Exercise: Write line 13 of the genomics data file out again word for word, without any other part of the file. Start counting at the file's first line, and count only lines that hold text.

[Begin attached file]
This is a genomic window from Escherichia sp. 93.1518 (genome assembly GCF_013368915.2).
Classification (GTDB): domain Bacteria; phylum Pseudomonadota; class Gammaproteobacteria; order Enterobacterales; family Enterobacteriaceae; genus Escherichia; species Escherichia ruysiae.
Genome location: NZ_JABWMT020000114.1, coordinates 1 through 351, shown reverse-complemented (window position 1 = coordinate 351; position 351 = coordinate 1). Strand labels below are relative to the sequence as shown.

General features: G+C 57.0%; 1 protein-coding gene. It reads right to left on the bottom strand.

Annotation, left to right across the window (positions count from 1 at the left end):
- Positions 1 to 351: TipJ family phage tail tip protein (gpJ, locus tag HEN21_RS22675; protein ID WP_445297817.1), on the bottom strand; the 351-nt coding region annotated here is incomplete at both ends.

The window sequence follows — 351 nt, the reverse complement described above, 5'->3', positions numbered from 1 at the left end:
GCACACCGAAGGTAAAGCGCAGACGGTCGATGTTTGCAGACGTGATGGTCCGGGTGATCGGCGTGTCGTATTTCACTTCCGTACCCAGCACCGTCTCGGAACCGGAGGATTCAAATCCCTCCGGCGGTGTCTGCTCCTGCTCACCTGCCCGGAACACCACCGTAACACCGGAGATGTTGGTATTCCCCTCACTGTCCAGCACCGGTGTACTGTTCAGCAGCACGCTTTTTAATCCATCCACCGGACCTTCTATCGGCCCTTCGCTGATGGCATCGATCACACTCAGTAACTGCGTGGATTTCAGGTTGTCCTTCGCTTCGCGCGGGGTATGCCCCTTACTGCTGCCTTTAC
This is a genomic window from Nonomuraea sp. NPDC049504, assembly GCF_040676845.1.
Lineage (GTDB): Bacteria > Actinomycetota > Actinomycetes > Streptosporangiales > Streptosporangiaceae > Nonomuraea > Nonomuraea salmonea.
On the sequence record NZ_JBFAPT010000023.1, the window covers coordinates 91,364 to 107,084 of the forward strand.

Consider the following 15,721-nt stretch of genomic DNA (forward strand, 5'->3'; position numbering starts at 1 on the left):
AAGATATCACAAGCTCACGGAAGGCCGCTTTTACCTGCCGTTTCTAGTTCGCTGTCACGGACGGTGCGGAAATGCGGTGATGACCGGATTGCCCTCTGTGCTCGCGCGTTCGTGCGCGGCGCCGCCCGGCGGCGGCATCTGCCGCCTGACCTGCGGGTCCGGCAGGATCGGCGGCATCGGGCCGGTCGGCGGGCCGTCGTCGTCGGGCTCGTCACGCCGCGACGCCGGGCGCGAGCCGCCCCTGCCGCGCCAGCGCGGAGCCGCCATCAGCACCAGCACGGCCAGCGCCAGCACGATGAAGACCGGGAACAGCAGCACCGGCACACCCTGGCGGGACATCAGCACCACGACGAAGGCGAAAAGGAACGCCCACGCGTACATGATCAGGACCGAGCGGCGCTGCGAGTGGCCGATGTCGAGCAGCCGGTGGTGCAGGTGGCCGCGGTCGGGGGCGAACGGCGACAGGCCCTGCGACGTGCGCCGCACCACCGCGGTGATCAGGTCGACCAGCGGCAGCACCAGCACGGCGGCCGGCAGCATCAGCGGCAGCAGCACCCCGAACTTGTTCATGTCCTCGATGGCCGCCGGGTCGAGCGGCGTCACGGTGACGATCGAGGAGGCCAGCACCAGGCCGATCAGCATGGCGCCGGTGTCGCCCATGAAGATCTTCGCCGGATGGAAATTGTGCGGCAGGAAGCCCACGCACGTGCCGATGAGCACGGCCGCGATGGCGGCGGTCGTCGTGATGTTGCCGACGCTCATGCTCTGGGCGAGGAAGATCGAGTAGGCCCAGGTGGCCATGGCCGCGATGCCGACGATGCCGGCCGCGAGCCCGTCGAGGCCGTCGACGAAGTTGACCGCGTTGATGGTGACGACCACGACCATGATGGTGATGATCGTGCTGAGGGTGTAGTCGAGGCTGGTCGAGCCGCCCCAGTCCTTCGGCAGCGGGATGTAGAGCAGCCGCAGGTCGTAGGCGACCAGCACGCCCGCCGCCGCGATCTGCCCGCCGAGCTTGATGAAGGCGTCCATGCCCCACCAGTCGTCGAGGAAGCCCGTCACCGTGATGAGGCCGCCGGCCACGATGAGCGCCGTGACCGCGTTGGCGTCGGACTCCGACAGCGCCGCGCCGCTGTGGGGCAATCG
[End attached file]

AAGATATCACAAGCTCACGGAAGGCCGCTTTTACCTGCCGTTTCTAGTTCGCTGTCACGGACGGTGCGGAAATGCGGTGATGACCGGATTGCCCTCTGTGCTCGCGCGTTCGTGCGCGGCGCCGCCCGGCGGCGGCATCTGCCGCCTGACCTGCGGGTCCGGCAGGATCGGCGGCATCGGGCCGGTCGGCGGGCCGTCGTCGTCGGGCTCGTCACGCCGCGACGCCGGGCGCGAGCCGCCCCTGCCGCGCCAGCGCGGAGCCGCCATCAGCACCAGCACGGCCAGCGCCAGCACGATGAAGACCGGGAACAGCAGCACCGGCACACCCTGGCGGGACATCAGCACCACGACGAAGGCGAAAAGGAACGCCCACGCGTACATGATCAGGACCGAGCGGCGCTGCGAGTGGCCGATGTCGAGCAGCCGGTGGTGCAGGTGGCCGCGGTCGGGGGCGAACGGCGACAGGCCCTGCGACGTGCGCCGCACCACCGCGGTGATCAGGTCGACCAGCGGCAGCACCAGCACGGCGGCCGGCAGCATCAGCGGCAGCAGCACCCCGAACTTGTTCATGTCCTCGATGGCCGCCGGGTCGAGCGGCGTCACGGTGACGATCGAGGAGGCCAGCACCAGGCCGATCAGCATGGCGCCGGTGTCGCCCATGAAGATCTTCGCCGGATGGAAATTGTGCGGCAGGAAGCCCACGCACGTGCCGATGAGCACGGCCGCGATGGCGGCGGTCGTCGTGATGTTGCCGACGCTCATGCTCTGGGCGAGGAAGATCGAGTAGGCCCAGGTGGCCATGGCCGCGATGCCGACGATGCCGGCCGCGAGCCCGTCGAGGCCGTCGACGAAGTTGACCGCGTTGATGGTGACGACCACGACCATGATGGTGATGATCGTGCTGAGGGTGTAGTCGAGGCTGGTCGAGCCGCCCCAGTCCTTCGGCAGCGGGATGTAGAGCAGCCGCAGGTCGTAGGCGACCAGCACGCCCGCCGCCGCGATCTGCCCGCCGAGCTTGATGAAGGCGTCCATGCCCCACCAGTCGTCGAGGAAGCCCGTCACCGTGATGAGGCCGCCGGCCACGATGAGCGCCGTGACCGCGTTGGCGTCGGACTCCGACAGCGCCGCGCCGCTGTGGGGCAATCG